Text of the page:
The United Nations annual climate change conference—officially known as the 27th Conference of the Parties to the UN Framework Convention on Climate Change (“UNFCCC”), or COP27 for short—held in Sharm el Sheik, Egypt, finally concluded early Sunday morning. COP27 was held amidst the ongoing Russian war in Ukraine and its consequent economic turmoil, as well as increasingly tumultuous global weather events over the past year. Against this challenging backdrop, COP27 was never going to be straightforward. But difficulties were compounded by divisions between the developing and developed worlds over the priorities that should form the focus of the Summit, most clearly manifested in tensions over the issue of “loss and damage.” Although COP27 will be viewed as historic for its creation of a fund to compensate countries most impacted by climate change, there were also lost opportunities to adopt more ambitious and accelerated climate mitigation commitments that will be needed given the dire scientific warnings about the rapid impact of climate change on the planet.
Continue Reading COP27: A Flawed Though StillConsequential Climate Summit

Negotiations over the text of the final Declaration appear to have not progressed significantly since yesterday. The issues holding up progress now are the same issues that had been identified at the outset as key: loss and damage; mitigation gaps (weak NDCs); the $100 billion in climate finance promised to developing countries from 2020; and the doubling of the proportion of the $100 billion going to adaptation projects. The dual Egyptian Foreign Minister and COP President called on delegates to find solutions—though normally the responsibility for moving text forward lies with the host country.  

Continue Reading Highlights from Cop 27: Solutions Day

COP 27 was electrified yesterday by the speech of President-elect Lula of Brazil. Promising to reverse the deforestation of the Amazon and commenting that Brazil is already a global agricultural giant without the need to clear any more rainforest, he called on wealthy nations to make good on their COP 15 pledge to set aside $100 billion per year for adaptation and demanded additional funding for loss and damage, noting that the countries least responsible for climate change were those currently suffering from it the most. He also underlined the importance of international partnerships, including the recent agreement between Brazil, Indonesia, and the Congo to work together on conservation.

Continue Reading Highlights from COP 27: Biodiversity Day

On November 15th, all eyes were on the G20 Summit where news that the meeting between Presidents Biden and Xi had been broadly positive–including instructions for officials to re-engage on climate change–along with the announcement of funding to help Indonesia move away from reliance on coal-fired energy, served as a welcome boost to the mood in Sharm.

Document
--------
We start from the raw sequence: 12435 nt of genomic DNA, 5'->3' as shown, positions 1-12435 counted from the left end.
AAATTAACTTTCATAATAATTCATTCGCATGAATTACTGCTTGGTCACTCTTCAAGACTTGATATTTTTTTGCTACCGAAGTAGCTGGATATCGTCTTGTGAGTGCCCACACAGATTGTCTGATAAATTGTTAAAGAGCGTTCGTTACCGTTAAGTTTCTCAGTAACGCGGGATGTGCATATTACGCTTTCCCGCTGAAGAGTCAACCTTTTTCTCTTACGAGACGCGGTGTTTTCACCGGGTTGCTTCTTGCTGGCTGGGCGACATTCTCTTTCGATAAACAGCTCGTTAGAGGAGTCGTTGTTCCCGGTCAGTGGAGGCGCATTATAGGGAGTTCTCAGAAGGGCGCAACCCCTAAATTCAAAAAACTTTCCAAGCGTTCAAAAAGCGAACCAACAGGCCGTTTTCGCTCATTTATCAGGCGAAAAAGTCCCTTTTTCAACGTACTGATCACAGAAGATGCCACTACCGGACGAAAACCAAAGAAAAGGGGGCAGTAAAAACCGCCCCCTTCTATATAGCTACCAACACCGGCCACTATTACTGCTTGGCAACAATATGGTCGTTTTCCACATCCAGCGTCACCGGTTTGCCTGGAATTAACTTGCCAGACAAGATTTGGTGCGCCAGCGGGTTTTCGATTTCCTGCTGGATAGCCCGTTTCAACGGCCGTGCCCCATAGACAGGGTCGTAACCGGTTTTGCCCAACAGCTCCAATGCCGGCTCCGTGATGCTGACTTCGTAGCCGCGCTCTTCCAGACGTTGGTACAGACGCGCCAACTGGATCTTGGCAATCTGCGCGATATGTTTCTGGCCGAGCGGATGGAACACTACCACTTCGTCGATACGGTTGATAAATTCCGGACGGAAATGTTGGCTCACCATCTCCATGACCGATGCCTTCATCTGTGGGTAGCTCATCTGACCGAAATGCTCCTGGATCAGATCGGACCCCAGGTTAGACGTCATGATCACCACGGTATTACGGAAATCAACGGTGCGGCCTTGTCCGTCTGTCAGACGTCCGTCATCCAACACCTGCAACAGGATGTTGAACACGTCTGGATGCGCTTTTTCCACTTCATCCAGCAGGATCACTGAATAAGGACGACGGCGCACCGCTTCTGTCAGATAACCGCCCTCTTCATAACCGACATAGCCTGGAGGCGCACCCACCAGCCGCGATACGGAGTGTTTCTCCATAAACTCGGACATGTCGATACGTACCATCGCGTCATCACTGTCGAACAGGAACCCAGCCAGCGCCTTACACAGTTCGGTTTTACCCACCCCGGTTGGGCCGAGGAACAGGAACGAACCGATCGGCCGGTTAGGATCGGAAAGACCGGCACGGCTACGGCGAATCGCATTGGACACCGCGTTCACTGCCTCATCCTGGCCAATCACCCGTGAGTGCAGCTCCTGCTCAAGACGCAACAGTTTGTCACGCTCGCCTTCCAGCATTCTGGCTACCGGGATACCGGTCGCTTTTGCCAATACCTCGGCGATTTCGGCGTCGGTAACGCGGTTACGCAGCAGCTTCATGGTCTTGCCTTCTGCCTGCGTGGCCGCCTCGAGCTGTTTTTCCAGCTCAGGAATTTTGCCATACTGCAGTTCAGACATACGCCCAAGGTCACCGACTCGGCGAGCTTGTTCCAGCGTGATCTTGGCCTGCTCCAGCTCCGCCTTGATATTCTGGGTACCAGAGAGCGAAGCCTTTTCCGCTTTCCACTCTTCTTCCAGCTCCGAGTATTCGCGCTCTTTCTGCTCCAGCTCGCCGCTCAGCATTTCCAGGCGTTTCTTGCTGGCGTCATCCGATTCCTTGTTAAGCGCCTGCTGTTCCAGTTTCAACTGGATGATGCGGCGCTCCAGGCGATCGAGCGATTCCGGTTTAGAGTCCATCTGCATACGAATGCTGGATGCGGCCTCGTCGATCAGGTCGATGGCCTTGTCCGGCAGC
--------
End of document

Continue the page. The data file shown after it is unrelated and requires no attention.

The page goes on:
Continue Reading Highlights from COP 27: Energy Day

COP27 was never going to be a ‘Big COP’ in the way that COP26 in Glasgow was.  It was not originally designed to be one of the five-year ratchet reviews of NDCs set out by the 2015 the Paris Agreement and there were no major new climate change texts due to be negotiated.  Sharm’s value is likely to be assessed, at least in part, on whether it effectively tees up important items for next year, including:

  • the Global Stocktake (the technical dialogue will conclude in June next year, and the political phase at COP28);
  • the Global Goal on Adaptation, due to conclude next year;
  • the New Collective Quantified Goal on climate finance, due to conclude in 2024; and
  • the increasingly important future discussions on loss and damage. 

However, COP27 remains an important waypoint – not least in how successful it eventually is in avoiding acrimonious debate and significant tensions over loss and damage.

Continue Reading COP 27: Week One Summary

After the opening two days of COP27 – which were focused on the High Level Segment (HLS) dedicated to Heads of State and Government – today, November 9, was the first day of the ‘main COP’ with the opening of negotiations on official texts and agreements. Reports are that the opening phases of the talks are positive. Appropriately, given tensions earlier this week over financing for loss and damage, today was billed as Finance Day.

Continue Reading Highlights from COP 27: Finance Day  

COP 27 began in Sharm el Sheikh, Egypt, yesterday. It begins inauspiciously, set against the global impacts of Russia’s invasion of Ukraine and the resulting food and energy insecurity and dramatic price rises which have pushed climate change down domestic political agendas across the world and increased demand for new sources of fossil fuel to reduce reliance on Russian gas.  By the same token, the Russian aggression creates a lever that presents COP 27 with a rare, perhaps unique, opportunity to accelerate the energy transition. 

Furthermore, since the effects of climate change are non-discriminatory, the need to tackle it is a genuine global need: a visionary take on COP 27 is that it could offer a ‘safe haven’ for international dialogue and collaboration where world leaders can find effective pathways forward on food, energy, nature and security. However, the augurs are not positive . . .

Billed as the ‘Implementation COP’ it was designed to require countries to improve their Nationally Determined Contributions (NDC) to reducing climate-change inducing emissions. However, the tussle over the agenda, which began at 1300 on Saturday and did not conclude until midday on Sunday, suggests that the alternative name for this COP – The African COP – is more appropriate and that the focus and key to its success lies elsewhere.

Continue Reading What to Expect from COP 27